john-boehner-cryingBoehner: Now I am gonna cry. It’s true isn’t it? Jesus really is on our side!

McConnell: If we grew beards we could all be like Jesus! Jesus, that would be something wouldn’t it John?

Boehner: I could be John the Baptist to your Jesus Christ! Plus, I think the voters already know we have a good relationship with Jesus, Mitch. Polls show that the same 30% who don’t believe in evolution vote in lockstep with Conservative Republicans. That shows that Conservatives are winning. Three out of ten people you see walking down the street do not believe in evolution. Our education policies are working!

McConnell: Hey, wait! I bet they don’t believe in global warming either. And if 30% of the people don’t believe in global warming or evolution, and 50% or so believe in a literal interpretation of the Bible, that’s 80% isn’t it!? That’s a mandate! We’ve got a mandate to rule America with a conservative fist! We can pass any laws we want, can’t we?

Boehner: There are a few Democrats left. But most of them are Unitarian Universalists. They believe in anything. So we’ll get them sooner or later too.

McConnell: What about the kids? Do we have the kids on our side?

Boehner: Well kids don’t really buy religion these days. Not the organized kind anyway.

UkraineMcConnell: That’s okay. We control their student loans. We’ll jack those rates up to 20% and make them our Republican slaves. They won’t be able to afford to go to the polls. That will fix them. They’re the ones who voted for Obama in the first place. But we fixed them, din’t we Johnny? Because we won! We really won.

Boehner: So next Tuesday we take down Social Security, Medicare and Medicaid. Thursday we’ll nail Obamacare if they Supreme Court can’t do their job and then we’ll rub out the minimum wage so that people can get back to work just like Michelle Bachmann said. I miss that girl, don’t you?

McConnell: Did you hear her family got in a big fight?

Boehner: That was Sarah Palin’s family John. But just think! She could have been the Vice President, or even the President if McCain had kicked. Wouldn’t that have been something?

McConnell: It almost makes you want to cry.

john_boehner8-620x412Boehner: Almost. But I’m a little dehydrated. So don’t make me do that.

McConnell: Well, let’s drink to our success then! And see you on the other side of Obama. Let’s go get him!

Boehner: Heck yeah! Go Red Team!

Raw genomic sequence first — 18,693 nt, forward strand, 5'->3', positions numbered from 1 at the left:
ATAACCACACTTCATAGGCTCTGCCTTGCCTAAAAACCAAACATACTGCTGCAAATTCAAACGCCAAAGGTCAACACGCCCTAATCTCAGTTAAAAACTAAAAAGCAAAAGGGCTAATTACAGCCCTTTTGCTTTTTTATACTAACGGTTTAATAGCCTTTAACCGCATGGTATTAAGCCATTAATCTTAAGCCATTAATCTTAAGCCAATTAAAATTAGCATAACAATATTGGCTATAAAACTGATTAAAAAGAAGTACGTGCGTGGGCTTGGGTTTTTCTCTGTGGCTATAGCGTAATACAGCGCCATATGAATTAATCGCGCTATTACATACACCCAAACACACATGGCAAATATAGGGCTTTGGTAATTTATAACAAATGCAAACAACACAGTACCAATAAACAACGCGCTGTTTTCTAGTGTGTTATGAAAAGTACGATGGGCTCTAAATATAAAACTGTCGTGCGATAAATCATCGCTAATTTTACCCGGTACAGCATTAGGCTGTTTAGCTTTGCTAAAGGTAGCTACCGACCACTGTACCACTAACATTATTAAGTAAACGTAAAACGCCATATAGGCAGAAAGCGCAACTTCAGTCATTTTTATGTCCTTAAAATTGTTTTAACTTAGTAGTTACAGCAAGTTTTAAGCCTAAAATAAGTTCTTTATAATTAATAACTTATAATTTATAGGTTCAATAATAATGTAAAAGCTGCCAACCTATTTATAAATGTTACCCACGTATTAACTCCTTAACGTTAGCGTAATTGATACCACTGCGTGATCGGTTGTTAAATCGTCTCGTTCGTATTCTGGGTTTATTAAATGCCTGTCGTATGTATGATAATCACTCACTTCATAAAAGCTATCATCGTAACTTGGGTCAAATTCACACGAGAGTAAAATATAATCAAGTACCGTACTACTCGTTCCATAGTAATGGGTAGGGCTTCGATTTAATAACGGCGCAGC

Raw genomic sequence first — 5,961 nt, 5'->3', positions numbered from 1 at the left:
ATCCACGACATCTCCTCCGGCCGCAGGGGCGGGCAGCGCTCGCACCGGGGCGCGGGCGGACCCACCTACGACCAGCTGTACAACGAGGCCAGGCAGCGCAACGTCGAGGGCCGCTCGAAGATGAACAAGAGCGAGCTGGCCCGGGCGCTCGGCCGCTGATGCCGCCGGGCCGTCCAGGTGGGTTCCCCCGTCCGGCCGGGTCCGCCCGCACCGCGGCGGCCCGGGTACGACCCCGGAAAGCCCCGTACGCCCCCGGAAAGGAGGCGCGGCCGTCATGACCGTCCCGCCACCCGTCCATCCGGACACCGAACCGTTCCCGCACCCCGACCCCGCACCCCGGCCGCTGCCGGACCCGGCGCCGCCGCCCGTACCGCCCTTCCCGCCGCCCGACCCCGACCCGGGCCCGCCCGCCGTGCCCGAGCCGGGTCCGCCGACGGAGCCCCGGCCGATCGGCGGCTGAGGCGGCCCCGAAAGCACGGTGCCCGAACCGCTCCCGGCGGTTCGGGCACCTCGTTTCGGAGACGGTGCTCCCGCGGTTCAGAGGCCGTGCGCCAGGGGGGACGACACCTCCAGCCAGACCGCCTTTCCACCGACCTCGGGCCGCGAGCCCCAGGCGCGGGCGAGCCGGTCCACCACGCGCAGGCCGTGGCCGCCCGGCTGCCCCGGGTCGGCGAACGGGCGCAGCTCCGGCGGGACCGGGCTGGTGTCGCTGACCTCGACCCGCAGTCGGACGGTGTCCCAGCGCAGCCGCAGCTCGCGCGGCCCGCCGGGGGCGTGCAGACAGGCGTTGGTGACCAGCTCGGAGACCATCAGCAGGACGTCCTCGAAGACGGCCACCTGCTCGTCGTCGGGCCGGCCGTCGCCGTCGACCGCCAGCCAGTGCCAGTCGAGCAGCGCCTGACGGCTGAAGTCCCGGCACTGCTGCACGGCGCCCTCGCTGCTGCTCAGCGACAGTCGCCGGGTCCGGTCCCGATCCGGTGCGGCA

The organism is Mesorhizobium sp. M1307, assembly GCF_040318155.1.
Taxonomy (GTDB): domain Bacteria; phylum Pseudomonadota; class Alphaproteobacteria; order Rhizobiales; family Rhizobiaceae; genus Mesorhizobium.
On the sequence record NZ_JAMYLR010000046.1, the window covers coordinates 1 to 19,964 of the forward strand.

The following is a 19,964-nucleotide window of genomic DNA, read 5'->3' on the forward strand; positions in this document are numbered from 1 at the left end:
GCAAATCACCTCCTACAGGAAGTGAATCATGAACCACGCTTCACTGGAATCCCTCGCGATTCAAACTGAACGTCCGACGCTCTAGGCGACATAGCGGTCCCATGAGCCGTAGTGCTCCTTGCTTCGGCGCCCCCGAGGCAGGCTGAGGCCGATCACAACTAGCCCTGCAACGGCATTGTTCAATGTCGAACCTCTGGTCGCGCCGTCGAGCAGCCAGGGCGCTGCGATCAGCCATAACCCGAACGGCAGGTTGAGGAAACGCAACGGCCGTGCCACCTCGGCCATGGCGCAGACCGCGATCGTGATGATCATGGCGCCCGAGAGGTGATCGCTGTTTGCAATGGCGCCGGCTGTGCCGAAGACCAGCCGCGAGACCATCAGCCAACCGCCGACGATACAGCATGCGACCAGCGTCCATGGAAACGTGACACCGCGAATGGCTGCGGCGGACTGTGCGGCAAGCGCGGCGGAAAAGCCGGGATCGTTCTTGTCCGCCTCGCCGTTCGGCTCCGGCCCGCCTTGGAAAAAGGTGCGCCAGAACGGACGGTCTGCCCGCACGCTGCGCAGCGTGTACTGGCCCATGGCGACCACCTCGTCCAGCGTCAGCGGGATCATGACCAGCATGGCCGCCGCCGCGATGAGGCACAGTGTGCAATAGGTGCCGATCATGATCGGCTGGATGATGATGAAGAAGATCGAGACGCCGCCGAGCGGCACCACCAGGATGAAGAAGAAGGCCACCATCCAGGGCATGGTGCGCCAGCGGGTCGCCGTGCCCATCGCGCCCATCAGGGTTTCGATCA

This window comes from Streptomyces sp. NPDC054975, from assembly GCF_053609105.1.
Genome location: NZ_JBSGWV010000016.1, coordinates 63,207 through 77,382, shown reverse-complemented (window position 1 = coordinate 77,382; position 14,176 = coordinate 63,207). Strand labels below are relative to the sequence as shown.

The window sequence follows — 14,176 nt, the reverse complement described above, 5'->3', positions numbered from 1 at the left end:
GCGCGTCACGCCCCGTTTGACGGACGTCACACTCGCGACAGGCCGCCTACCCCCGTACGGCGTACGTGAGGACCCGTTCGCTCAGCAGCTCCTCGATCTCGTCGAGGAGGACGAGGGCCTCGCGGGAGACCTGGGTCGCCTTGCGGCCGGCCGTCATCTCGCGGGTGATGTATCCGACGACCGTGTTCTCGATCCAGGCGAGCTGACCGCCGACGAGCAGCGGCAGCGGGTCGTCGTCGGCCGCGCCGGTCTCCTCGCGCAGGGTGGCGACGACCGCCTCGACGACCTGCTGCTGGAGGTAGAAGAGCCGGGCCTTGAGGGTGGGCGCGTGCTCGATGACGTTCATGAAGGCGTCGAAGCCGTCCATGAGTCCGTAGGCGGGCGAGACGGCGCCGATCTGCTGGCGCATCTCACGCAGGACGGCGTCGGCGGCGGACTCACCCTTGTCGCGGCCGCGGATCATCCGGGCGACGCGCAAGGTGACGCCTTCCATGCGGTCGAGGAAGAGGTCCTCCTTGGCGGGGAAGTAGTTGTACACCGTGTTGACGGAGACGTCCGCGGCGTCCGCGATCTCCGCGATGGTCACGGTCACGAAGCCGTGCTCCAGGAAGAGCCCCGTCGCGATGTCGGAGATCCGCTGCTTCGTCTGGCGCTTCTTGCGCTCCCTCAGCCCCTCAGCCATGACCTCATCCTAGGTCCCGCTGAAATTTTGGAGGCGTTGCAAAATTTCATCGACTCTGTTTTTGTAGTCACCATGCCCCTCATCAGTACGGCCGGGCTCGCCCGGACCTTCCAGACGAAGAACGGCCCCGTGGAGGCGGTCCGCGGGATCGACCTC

Salvation from a liberal perspective

By Christopher Cudworth

PaversThe Second Presbyterian church in downtown Lancaster, Pennsylvania was our family’s religious home from my elementary school years through middle school. Then we pulled up roots and moved to the tiny town of Elburn deep in the cornfields of Illinois. My parents landed at a Presbyterian church in Geneva, nine miles east.

I got confirmed with a group of fellow 8th graders at a congregational church run by the pastor who was our neighbor. Then our family moved once again and my church attendance dropped away with obligations in high school.

A brush with conservatism

But then a group of friends joined Campus Life, the evangelical youth ministry staffed mostly by students from nearby Wheaton College, one of the leading bastions of conservative education in the Upper Midwest.

Most of us did not recognize the conservative ideology behind Campus Life when it first arrived in our town. We attended with students from other high schools, which was pretty radical for the time. So it all felt new and exciting in its way.

As the program grew and its participants were encouraged to dig deeper into the theology behind the feelgood high school ministry, I began to ask questions about what we were being encouraged to learn. Some of these questions exasperated the head of the group, who pulled me aside with a warning and an admonition. “If you keep asking questions you’ll never be a Christian.”

I ignored his aggressive warning and finished out the year with the group. But something about the confrontation made me even more determined to ask questions about the Christian faith and its teachings.

New laws

In college I received a C grade in a New Testament course. I failed to grasp that in that particular situation the path to success was to recite what we were being taught, not to question its verity.

As a senior I fell in love with a girl with whom I watched the television program Jesus of Nazareth. It’s narrative was basically traditional, but the emotion was compelling. My curiosity about faith was kicked back into gear. My questions about some notable aspects of faith were answered. For the first time in life I recognized the liberal truth of Christ. He resisted the wrong kinds of authority. He fought back against people seeking to control religion through literal or legalistic means.